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My air condition has a water in the pan and not cooling the air

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You are most likely low on freon. This would cause the system to not cool. It will also cause the indoor coil to freeze up with ice, then when the ice melts, it doesn't run down the designated path and drips outside of the unit. This will require an HVAC tech to fix.

Posted on Jul 03, 2008

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Water does not evaporate why?


That air conditioner has a cooling coil that drips water into a formed plastic pan at the bottom that the coil sits in. The condenser sits in a pan similar to the pan previously mentioned. The pans are connected by a tube that allows the cooling coil water to find its way to the outside area under the condenser. The condenser fan outside has a ring attached to the end of the blades called a sling ring. As the fan spins it picks the water up and "slings" the water against the condenser thus getting rid of the water through evaporation and giving the air conditioner an additional 13 percent more capacity. If you drill drain holes I have seen units quit working because that additional capacity is engineered into heat rejection. Hope I helped good luck.

Oct 09, 2014 | Amana AH123E35AXAA 11,600 BTU Room Air...

1 Answer

I have a sharp window AC unit, model af-609x. does it have a drain hole? there is no water coming out of it, but when we take it out of the window we get soaked from water somewhere inside the unitl


All window air conditioners will remove moisture from the air if there is any. Most window air conditioners collect this moisture in the bottom pan of the air conditioner and attempt to evaporate the moisture. The evaporation process works as follows: First, the water drips down off of the cold evaporator coils on the front of the unit. Then the water collects in the bottom of the air conditioner base, the "pan." If the air conditioner is installed properly it will be tilted slightly back.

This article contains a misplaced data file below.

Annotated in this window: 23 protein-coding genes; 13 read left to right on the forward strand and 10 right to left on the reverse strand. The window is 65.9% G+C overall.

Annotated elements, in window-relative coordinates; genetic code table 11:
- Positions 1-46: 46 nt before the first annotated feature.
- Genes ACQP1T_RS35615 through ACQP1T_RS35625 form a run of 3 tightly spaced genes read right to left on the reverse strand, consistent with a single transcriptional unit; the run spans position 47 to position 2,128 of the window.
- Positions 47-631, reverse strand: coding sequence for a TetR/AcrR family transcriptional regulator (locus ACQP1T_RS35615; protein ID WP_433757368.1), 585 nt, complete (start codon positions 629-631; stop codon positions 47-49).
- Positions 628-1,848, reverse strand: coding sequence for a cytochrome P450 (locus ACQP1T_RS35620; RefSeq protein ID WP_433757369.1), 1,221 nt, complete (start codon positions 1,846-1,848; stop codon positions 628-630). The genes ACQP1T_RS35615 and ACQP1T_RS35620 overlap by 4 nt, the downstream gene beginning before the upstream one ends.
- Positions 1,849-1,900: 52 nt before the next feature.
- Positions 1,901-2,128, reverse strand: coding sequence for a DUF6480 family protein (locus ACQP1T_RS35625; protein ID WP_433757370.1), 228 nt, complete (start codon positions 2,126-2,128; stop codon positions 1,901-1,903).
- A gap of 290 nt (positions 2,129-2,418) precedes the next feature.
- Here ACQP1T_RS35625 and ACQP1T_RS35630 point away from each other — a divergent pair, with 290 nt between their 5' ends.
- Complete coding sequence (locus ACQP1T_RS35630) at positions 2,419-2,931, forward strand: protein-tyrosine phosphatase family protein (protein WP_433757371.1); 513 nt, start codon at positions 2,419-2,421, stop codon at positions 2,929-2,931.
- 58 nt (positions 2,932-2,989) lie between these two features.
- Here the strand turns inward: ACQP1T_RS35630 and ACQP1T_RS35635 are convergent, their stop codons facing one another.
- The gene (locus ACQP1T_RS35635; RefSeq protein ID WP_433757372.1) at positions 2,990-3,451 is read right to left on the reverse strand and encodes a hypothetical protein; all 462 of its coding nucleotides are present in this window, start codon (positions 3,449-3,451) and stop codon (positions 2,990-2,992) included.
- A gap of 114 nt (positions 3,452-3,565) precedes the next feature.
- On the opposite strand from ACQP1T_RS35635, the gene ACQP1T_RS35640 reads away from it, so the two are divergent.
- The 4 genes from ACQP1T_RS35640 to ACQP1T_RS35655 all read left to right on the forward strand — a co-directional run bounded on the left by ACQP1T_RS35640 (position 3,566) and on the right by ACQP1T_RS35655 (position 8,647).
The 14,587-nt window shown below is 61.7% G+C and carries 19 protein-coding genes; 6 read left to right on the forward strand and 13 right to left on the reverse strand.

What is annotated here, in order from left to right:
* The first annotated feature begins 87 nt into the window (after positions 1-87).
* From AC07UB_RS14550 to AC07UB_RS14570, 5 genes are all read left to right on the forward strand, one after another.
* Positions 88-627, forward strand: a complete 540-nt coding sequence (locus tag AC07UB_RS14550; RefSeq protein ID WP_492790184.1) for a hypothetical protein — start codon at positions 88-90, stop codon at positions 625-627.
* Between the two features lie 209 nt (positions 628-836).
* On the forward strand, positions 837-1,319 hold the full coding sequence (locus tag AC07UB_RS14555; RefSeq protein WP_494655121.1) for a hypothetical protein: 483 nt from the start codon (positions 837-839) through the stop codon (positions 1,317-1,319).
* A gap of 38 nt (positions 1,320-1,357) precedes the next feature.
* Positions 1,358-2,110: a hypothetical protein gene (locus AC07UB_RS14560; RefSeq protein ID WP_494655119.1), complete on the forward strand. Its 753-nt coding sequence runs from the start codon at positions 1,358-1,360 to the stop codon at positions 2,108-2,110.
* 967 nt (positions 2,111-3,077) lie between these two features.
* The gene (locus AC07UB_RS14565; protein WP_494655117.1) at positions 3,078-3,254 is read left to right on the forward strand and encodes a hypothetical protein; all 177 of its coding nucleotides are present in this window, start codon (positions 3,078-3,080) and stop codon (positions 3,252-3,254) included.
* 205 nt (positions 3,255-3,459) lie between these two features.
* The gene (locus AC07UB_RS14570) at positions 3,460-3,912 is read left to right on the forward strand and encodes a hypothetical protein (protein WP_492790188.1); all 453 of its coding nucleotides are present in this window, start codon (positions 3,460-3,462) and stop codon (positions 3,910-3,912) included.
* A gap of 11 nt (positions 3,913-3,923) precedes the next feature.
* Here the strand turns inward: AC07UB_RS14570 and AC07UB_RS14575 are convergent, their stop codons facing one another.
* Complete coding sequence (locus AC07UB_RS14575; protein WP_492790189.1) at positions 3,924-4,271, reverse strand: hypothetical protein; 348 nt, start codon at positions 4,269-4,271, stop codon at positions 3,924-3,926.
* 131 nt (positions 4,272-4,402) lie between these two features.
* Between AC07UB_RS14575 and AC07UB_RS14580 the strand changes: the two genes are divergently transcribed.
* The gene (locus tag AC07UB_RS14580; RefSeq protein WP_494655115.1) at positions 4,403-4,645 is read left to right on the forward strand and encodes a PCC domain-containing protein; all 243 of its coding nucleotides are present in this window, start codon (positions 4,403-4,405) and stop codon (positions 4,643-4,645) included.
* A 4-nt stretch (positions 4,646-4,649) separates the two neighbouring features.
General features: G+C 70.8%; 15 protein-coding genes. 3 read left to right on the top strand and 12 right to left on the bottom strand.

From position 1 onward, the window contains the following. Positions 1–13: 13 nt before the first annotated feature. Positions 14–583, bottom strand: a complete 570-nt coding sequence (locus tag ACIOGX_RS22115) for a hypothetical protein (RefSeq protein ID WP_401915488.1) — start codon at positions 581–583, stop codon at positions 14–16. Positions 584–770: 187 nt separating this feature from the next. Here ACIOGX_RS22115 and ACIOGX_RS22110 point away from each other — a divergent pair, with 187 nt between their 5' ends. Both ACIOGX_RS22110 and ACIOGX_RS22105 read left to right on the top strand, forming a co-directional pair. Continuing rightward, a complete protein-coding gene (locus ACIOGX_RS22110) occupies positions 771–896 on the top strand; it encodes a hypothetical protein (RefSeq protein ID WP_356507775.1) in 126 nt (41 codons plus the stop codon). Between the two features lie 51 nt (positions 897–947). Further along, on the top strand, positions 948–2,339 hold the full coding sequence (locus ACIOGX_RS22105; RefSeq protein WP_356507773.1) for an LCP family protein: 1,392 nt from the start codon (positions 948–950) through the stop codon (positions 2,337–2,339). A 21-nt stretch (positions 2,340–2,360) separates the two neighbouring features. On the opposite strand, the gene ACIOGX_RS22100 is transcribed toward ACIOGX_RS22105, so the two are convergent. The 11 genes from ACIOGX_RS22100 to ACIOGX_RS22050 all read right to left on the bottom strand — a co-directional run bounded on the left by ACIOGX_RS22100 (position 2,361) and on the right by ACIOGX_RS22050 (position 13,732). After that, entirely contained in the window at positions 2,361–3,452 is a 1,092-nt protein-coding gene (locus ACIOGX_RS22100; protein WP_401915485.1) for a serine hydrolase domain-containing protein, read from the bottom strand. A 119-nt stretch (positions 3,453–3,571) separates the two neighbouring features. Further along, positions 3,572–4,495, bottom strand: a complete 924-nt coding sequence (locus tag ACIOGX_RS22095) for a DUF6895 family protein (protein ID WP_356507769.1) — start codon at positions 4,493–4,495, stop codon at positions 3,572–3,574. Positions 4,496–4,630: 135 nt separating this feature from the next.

The water then collects near the back of the unit. On some units, the fan blade used to cool the rear condensing coils will have a rim on the outside of the fins of the blade. This rim, or "slinger," will come close to touching the inside of the air conditioner pan when the fan is spinning. As the water collects in the pan and reaches the depth necessary for the fan ring to touch it, the ring will lift some of the water up and the fan will blow it at the condensing coils. Because the coils are warm, they will evaporate the moisture to the outside.

While this is happening it is normal to hear water splashing and sloshing around. As long as there is no water leaking inside the room that is being cooled there is no cause for concern.

Never drill into the bottom of and air conditioning unit to "let the water out."

Jul 22, 2011 | Sharp AF-M609X Air Conditioner

2 Answers

I have a Goodman A/C unit model number AWUF36106BA and serial number 1010684384. It keeps shutting off on us and we have had a repair man come out and said the problem we had is the emergency shut off...


If the drip pan switch is shutting the unit down , this means you have a condensate drain issue. Be careful about wiring around any safety switch, especially if the furnace is in the attic or on a second floor. You could have water dripping on the ceiling. The drip pan switch is a safety switch. The best thing to do would be to inspect the furnace. The pan is underneath it. Look inside the pan if you can. If it is full of water, use a shop vac and vac the water out of the pan. If there is no water, you can locate the safety switch, take the two wires loose from it and just wire them together. Caution: This will be wiring around the condensate safety switch that could cause water to leak on the ceiling or floor depending where the furnace is. Don't go too long without getting someone out to clean the condensate drain out.